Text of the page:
“Best community event ever:” Snowmass Village continues town cleanup tradition
41st annual town beautification effort tidies up the village
In Rhonda Coxon’s book, the annual Snowmass Village Town Clean Up Day is the “best community event ever.”
The town clerk has been organizing the event for the better part of three decades in the event’s 41-year tenure; this year’s May 21 cleanup marked the 29th iteration with Coxon at the helm.
Better yet that this year it could happen in person, she said, with only slight modifications like prepackaged lunches and no more outdoor mask zones. Last year’s 40th-anniversary pandemic version was a monthlong, socially distant affair with a virtual raffle instead of the usual celebratory gathering in Town Park.
“It was fantastic after last year, when we did it all virtually. … I had so much fun seeing faces today instead of masks,” Coxon said.
She wasn’t the only one looking forward to some familiar faces.
“I love to see the community come together like this. There are people I only see at Town Clean Up,” said Carol Dresser, who is the vice president of cleanup day sponsor Alpine Bank in Snowmass. She works with Coxon every year to keep the tradition going.
“It’s one of the few things I think that’s uniquely Snowmass. … This is just a community, grassroots effort,” Dresser said.
The effort spans nearly every corner of Snowmass Village, from the Divide Lot to the Tom Blake trailhead and everywhere in between.
Coxon dispatched community members throughout town, making sure she sent plenty of troops to the numbered lots for some much-needed extra attention. A combination of high traffic and snow removal efforts that push snow and trash alike to the edge of the lots all winter means that there can be a season’s worth of garbage — and a few valuables — waiting when the temperatures warm.
“There were some treasures to be found,” said Mayor Bill Madsen, who has been participating in town cleanups for what feels like “forever.”
One eagle-eyed participant spotted a silver ring that will go to the town’s lost and found, Coxon said. Someone else stumbled upon a luggage cart from a hotel, another found a full-sized tire. Only one person was successful in the search for four hidden golden bottles that entitled their finders to prizes, but someone else scored cash for turning up an orange bottle from the same contest three years ago.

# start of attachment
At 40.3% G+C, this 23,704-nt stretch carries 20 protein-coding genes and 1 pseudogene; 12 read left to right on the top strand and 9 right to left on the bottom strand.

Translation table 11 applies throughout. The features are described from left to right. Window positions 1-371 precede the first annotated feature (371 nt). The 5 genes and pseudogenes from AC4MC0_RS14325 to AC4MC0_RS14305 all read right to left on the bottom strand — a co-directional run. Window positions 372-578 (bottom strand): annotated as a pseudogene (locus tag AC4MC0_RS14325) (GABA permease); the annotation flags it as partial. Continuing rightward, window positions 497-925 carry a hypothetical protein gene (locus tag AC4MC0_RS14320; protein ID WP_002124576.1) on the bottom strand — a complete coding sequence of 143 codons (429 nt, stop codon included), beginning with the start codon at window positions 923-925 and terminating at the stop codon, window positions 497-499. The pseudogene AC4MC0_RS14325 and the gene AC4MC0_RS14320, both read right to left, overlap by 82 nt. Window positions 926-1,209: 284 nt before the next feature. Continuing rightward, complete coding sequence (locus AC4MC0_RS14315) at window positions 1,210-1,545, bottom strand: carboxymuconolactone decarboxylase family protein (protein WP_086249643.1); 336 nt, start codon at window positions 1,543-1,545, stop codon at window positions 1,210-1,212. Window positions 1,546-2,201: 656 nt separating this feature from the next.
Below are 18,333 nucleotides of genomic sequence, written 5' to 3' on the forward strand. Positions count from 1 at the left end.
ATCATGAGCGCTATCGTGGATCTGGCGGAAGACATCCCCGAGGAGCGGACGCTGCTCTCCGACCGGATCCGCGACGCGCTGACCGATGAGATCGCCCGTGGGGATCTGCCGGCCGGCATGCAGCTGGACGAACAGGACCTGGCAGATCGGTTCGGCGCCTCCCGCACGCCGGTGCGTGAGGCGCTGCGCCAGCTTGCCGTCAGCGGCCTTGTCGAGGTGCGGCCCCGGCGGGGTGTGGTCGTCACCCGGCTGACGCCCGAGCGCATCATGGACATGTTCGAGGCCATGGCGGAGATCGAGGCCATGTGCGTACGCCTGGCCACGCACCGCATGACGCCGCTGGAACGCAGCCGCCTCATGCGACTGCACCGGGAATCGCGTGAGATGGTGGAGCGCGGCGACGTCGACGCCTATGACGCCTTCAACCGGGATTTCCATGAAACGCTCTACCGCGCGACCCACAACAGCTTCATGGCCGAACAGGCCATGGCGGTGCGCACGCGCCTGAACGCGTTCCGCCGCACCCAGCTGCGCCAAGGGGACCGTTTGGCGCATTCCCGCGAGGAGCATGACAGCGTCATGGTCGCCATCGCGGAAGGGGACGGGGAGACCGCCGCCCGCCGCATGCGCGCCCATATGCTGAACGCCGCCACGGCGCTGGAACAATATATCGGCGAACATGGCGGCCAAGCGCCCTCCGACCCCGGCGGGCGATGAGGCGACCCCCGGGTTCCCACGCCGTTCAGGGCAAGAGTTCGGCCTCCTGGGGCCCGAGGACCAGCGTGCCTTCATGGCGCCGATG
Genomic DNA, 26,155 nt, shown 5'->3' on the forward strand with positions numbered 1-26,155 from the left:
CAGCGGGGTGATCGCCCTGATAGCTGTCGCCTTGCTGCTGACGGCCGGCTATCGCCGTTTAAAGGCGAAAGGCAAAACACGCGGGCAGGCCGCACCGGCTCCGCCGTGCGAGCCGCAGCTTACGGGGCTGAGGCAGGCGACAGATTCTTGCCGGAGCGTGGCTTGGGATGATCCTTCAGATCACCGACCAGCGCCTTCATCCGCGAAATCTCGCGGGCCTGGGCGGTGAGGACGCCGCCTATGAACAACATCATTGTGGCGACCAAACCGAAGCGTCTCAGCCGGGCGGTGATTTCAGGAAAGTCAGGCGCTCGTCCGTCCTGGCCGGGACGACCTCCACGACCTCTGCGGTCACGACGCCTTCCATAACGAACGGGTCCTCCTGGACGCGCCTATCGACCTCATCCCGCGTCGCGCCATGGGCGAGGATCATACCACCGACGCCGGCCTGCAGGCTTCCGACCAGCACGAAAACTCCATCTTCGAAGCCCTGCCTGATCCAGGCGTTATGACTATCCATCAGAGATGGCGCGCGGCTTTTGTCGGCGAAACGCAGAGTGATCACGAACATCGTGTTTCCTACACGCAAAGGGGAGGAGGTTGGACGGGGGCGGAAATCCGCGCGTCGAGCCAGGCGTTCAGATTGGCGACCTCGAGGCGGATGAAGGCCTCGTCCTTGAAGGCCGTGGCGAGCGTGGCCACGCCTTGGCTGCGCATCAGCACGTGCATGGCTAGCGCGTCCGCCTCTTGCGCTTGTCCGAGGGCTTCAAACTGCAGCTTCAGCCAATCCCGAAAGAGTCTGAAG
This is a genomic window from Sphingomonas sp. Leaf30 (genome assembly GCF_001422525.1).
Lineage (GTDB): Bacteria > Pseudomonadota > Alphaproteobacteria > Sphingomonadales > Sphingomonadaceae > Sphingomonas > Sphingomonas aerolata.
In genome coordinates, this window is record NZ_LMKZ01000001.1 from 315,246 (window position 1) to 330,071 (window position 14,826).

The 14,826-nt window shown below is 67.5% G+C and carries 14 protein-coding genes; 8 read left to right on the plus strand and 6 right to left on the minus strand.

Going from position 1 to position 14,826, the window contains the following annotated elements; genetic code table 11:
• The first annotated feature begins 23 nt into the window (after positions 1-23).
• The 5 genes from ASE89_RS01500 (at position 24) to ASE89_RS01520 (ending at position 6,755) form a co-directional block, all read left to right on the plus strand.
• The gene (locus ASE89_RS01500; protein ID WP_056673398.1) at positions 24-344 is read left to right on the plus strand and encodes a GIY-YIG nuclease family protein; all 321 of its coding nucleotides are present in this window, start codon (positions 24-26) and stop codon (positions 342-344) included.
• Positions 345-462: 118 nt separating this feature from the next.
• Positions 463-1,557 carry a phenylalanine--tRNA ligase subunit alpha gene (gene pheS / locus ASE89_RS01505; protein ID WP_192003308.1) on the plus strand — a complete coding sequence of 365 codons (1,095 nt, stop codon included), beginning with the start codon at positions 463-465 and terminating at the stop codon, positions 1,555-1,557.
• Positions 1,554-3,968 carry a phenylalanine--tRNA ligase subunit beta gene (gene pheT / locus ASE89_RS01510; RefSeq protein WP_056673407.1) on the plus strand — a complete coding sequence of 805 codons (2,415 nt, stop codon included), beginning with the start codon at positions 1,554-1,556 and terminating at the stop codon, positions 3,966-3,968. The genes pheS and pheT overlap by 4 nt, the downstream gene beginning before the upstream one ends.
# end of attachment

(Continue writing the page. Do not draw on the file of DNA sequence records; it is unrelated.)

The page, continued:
But if one man’s trash is another man’s treasure, some trash is just, well, trash — or very strange treasure, anyway. The 2-foot dead carp discovered in a bag by the numbered lots might fall into that category.
All told, around 145 people pre-registered and about 10 more showed up unregistered, according to Coxon.
The pre-registration form was new this year and likely a one-time-only thing; it was necessary mostly to prepare an order for boxed lunches, she said. (In non-pandemic years, the town usually hosts a post-cleanup barbecue and buys enough hamburgers and hot dogs to feed 250 participants twice over.)
Clark’s Market provided the sandwiches; the Snowmass Village Rotary and Alpine Bank also sponsored the event.
The love for Town Clean Up Day’s collective spirit spans multiple generations — even for those who may have been reluctant at first. Jessica Coxon, who has been helping out since 2013, has inherited her mom Rhonda’s enthusiasm.
“At first she forced me into it,” Jessica joked. “And then I started doing it because I enjoyed the community part of it.”
It was a family affair for the Gustafson clan, too: Kalli Gustafson Sinclair joined her sister Sonya Gustafson Ferguson and Sonya’s daughter Evelyn Ferguson to cover a stretch of Owl Creek Road, Fairway Drive and the East Brush Creek Nature Trail. (Sister Britta Gustafson, a columnist for the Snowmass Sun, was at work at sustainable food nonprofit the Farm Collaborative.)
“The ’leave no trace’ thing was embedded in our upbringing,” Sinclair said. The sisters grew up in Snowmass; they’ve been participating in Town Clean Up Days for years.
With gusto, 4-year-old Evelyn was catching on fast, too, calling out her finds with an enthusiastic “Trash!” every time she spotted a bit of plastic on the ground. She was already embracing the idea of leaving the town — and the planet — a little bit better than she found it.
“I think the earth is feeling more better now,” she said.
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